1. Be Gone:  Interesting that an album titled “America…” would being with a Celtic-sounding flurry of guitars, both electric and acoustic, that gives way to a chant-like vocal accompanied by a plodding drum.  The main vocal line is sung by Chad with harmonies from the others buried a bit deeper in the back.  At times it feels almost State Radio-like.  There are keyboards and several tempo changes, abruptly shifting dynamics and a wide range of guitar effects, from clean, to distorted, to a very subtle tremolo in the bridge.  A riff in the early middle of the song changes into 5/4 for four bars out of nowhere.  There are a few false endings, with the last one leading to an extended instrumental outro of guitar effects, blasts of distortion, bass, sustained vocals from Brad, and a closing sound of fading reverb.  Such an outro is definitely a curious way to start.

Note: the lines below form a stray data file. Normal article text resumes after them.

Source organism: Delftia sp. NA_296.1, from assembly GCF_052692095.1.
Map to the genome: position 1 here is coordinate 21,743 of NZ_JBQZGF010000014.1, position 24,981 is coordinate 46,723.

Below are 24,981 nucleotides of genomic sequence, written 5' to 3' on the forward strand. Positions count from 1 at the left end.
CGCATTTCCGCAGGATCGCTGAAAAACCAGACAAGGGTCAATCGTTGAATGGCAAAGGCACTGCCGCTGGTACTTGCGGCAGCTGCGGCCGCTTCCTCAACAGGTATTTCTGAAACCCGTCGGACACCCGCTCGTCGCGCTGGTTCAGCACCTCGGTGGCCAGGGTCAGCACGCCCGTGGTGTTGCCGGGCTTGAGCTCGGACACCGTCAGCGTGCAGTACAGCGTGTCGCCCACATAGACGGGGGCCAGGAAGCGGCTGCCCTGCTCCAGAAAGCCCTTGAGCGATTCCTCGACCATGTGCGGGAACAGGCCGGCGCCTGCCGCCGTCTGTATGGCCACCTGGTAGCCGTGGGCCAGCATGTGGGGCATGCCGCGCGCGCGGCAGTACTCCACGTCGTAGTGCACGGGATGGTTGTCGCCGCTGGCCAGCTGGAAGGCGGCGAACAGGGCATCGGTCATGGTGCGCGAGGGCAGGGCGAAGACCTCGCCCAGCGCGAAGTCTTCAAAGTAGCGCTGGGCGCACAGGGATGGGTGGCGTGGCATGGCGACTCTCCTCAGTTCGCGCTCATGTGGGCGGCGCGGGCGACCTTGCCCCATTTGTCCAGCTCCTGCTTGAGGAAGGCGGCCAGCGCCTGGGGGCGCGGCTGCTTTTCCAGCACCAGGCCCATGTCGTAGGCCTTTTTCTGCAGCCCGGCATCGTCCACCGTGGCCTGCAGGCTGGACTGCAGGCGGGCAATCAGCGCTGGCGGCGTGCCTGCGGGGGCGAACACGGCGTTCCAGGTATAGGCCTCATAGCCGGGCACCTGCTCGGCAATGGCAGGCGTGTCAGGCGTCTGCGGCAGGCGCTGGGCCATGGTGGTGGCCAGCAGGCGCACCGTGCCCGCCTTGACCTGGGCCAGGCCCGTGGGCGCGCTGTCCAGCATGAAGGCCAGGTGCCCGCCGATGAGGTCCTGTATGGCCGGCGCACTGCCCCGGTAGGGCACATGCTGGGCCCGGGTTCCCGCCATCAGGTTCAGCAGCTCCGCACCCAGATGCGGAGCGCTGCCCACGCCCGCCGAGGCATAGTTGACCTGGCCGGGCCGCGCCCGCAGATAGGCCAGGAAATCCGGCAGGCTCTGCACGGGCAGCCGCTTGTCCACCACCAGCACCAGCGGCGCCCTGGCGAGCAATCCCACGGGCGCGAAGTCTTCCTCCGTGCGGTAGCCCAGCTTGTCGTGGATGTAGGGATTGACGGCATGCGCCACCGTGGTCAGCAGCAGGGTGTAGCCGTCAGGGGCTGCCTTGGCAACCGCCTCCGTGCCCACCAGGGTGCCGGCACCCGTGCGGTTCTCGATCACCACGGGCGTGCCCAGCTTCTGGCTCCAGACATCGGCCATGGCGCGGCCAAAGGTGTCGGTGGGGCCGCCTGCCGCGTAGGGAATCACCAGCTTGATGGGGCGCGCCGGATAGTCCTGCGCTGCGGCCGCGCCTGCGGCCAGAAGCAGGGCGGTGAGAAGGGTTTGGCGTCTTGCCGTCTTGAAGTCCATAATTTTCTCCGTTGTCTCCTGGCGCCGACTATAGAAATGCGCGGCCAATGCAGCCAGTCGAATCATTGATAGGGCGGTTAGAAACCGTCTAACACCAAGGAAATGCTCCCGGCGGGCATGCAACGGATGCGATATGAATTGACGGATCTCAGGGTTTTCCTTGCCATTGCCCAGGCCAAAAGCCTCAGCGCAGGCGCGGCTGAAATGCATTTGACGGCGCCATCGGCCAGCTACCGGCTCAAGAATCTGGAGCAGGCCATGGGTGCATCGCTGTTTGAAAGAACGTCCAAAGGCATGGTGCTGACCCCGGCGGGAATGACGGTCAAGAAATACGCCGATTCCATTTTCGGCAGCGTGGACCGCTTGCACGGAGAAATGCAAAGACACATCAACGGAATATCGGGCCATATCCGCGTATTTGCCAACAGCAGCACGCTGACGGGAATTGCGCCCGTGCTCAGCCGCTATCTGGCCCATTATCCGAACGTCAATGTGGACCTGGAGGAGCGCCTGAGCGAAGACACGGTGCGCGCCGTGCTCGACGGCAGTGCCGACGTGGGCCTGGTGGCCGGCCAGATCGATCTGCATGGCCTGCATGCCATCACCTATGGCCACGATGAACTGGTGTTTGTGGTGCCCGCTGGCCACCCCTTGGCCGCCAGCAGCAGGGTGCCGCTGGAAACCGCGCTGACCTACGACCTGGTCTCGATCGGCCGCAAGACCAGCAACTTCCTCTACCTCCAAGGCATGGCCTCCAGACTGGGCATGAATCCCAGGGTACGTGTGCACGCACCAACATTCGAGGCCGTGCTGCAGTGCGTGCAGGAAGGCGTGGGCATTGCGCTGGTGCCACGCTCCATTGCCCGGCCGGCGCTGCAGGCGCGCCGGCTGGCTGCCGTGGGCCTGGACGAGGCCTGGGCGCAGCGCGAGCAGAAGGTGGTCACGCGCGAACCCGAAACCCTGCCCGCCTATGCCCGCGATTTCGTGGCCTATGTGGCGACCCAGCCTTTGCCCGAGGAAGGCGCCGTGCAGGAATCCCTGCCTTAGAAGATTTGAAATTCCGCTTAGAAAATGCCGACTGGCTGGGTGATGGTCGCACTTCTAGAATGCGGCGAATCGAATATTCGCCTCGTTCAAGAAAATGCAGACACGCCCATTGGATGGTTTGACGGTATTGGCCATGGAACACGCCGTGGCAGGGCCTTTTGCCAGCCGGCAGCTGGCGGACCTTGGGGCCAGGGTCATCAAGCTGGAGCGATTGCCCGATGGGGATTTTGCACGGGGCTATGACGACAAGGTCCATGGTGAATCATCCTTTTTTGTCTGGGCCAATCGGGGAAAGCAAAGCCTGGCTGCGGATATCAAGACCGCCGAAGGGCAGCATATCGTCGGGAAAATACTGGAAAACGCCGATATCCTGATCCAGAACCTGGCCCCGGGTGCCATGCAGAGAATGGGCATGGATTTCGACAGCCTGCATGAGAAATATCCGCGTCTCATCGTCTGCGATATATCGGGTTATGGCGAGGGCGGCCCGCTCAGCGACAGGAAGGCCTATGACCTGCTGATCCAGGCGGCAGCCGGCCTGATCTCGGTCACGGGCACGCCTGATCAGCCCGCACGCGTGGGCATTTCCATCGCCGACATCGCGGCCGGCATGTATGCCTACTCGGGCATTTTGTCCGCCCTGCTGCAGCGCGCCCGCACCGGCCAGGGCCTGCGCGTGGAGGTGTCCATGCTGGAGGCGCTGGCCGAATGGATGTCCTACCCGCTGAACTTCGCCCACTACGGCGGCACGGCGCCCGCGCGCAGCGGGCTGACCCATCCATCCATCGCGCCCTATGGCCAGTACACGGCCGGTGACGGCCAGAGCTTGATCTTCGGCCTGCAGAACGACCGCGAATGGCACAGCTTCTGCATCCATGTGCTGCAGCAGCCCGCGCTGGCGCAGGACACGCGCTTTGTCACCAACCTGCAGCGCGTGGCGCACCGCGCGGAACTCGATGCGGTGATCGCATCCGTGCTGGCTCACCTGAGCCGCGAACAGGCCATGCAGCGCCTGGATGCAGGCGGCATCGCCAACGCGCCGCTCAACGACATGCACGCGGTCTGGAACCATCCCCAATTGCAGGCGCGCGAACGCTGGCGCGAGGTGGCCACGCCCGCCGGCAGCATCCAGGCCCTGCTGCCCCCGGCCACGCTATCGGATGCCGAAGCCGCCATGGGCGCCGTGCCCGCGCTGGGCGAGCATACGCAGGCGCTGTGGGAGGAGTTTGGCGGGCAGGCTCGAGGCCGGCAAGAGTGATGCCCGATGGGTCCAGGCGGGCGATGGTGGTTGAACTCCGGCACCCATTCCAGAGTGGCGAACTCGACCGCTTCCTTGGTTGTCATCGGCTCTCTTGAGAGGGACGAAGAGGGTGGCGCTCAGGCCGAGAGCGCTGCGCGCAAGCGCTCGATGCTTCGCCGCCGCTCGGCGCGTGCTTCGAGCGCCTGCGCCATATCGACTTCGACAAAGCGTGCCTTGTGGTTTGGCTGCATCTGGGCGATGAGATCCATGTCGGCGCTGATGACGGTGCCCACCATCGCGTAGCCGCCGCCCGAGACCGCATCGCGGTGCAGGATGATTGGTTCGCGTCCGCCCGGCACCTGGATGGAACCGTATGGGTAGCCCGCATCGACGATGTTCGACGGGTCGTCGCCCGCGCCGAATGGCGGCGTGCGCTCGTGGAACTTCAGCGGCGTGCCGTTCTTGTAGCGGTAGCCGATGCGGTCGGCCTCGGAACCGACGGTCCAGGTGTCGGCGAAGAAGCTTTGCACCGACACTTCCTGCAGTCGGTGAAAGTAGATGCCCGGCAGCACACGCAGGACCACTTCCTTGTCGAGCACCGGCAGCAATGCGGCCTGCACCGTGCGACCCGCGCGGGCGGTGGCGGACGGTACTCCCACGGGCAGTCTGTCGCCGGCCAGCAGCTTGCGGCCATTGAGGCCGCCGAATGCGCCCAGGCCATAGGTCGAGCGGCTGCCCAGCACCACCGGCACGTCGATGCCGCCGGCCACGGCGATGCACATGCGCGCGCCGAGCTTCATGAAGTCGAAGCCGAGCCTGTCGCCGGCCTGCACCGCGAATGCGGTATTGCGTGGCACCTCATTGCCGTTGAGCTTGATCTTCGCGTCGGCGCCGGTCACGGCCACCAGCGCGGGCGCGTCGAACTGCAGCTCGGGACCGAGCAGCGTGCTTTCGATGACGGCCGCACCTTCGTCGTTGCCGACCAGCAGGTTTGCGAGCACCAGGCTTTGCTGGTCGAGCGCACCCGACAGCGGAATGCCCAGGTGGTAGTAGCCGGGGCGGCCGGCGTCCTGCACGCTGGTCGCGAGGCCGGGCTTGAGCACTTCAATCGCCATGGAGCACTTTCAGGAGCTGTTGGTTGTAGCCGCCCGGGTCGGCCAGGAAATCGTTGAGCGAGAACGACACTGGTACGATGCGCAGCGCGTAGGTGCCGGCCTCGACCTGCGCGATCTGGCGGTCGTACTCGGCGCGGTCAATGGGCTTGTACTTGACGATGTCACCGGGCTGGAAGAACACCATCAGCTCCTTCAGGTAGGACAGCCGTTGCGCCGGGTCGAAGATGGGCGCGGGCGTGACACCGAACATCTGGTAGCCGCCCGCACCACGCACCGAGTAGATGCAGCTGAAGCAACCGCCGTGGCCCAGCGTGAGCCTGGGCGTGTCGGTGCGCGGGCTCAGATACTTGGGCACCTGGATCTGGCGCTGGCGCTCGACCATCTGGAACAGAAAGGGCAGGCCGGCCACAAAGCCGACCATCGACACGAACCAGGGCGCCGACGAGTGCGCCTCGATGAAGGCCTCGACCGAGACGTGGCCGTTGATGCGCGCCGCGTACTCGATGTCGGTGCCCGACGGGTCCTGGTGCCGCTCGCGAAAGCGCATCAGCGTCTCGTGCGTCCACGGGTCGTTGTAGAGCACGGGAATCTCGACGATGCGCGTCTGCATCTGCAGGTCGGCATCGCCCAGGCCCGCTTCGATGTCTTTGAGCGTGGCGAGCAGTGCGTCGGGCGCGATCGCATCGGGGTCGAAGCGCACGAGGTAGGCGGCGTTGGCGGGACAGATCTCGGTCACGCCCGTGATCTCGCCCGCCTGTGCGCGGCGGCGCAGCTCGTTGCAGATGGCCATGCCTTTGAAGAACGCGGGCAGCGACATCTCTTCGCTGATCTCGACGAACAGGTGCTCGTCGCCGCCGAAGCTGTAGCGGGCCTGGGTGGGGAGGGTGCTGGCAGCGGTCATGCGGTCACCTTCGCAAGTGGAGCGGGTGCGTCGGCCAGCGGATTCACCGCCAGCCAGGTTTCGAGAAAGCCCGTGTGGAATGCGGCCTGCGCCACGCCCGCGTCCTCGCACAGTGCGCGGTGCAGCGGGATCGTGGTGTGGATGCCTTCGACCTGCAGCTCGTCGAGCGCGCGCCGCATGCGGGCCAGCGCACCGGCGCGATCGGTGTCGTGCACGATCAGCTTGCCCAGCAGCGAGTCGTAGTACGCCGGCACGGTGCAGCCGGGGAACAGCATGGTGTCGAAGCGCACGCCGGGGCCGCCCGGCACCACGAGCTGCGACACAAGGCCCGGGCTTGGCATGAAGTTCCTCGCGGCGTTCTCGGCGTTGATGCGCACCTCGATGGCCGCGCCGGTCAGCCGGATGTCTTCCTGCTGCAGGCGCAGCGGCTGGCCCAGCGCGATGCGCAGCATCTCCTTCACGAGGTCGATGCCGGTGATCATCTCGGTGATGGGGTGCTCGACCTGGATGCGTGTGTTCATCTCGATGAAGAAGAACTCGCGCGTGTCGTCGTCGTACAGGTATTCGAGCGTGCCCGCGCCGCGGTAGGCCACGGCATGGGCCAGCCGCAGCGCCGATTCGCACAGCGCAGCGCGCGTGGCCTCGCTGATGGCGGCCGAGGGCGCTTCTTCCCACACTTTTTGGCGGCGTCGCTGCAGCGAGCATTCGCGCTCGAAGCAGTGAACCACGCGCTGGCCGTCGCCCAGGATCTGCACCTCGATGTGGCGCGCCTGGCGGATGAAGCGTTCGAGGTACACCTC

2. Only The Wild Ones:  A jangly, syncopated clean guitar forms the basis for the next song. It goes at an apparently arrhythmic 4/4 until the picking straightens up in the chorus.  It’s slow and warm until the percussion comes in, adding a deal of clarity to the rhythm, as well as some additional movement.  It continues to build and build, bringing in muted guitar, a broader range of percussion, and multi-layered vocals — again Chad is here on lead.  The background harmonies are done well, as usual, though it sounds like at times like it’s a multi-tracked Chad instead of the trio.  I like this song.  It gets bigger as it goes, but not too big; overall it’s pretty chill.  Reminds me somewhat of a more energetic combination between “Bang Bang” and “Bullet Holes.”